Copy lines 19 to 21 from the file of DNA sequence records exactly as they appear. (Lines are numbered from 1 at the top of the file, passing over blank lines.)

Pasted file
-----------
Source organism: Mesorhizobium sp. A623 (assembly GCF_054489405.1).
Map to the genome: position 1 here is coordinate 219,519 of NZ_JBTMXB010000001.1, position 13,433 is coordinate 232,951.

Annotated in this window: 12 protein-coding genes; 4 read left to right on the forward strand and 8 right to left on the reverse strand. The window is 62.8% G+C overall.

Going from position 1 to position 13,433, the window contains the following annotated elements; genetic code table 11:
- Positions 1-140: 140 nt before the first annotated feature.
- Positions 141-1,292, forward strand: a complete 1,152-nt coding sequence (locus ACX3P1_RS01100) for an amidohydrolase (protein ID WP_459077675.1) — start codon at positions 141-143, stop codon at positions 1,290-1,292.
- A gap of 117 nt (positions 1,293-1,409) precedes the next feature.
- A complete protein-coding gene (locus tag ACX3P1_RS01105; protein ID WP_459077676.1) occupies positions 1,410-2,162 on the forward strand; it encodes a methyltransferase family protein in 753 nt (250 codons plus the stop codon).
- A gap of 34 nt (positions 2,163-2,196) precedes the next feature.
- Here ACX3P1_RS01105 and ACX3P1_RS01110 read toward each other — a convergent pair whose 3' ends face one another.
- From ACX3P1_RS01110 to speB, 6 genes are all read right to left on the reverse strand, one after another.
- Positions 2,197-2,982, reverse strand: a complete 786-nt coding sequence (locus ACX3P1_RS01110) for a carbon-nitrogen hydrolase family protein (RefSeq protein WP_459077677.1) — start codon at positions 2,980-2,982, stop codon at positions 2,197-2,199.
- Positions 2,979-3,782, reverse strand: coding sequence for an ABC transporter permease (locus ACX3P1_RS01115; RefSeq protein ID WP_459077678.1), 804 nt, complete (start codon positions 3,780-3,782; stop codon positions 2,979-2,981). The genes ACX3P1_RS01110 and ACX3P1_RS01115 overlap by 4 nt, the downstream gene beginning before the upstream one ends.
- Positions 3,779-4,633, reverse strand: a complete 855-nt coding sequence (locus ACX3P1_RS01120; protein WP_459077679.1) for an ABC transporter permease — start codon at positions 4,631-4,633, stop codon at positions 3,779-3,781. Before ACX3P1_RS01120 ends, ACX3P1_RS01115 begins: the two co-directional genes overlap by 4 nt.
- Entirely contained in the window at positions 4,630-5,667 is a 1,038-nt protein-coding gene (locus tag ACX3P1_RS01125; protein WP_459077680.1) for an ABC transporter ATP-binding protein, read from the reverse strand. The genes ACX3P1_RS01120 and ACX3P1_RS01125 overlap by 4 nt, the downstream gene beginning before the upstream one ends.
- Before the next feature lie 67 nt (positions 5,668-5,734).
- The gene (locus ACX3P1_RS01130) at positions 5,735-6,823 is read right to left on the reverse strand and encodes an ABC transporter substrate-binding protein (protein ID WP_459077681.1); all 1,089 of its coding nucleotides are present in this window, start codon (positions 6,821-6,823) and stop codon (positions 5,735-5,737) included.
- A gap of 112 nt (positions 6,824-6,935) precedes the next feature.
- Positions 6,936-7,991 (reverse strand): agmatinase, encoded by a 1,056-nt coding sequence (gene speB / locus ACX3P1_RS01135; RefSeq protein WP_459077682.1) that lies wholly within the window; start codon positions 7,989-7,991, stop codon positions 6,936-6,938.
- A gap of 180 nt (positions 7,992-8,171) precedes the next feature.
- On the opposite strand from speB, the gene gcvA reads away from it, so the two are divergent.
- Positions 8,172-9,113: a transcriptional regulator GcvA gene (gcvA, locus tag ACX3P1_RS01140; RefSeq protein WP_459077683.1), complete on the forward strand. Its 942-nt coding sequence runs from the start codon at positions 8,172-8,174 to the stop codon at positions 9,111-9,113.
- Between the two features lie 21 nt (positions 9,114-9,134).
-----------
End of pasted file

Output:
- Positions 6,936-7,991 (reverse strand): agmatinase, encoded by a 1,056-nt coding sequence (gene speB / locus ACX3P1_RS01135; RefSeq protein WP_459077682.1) that lies wholly within the window; start codon positions 7,989-7,991, stop codon positions 6,936-6,938.
- A gap of 180 nt (positions 7,992-8,171) precedes the next feature.
- On the opposite strand from speB, the gene gcvA reads away from it, so the two are divergent.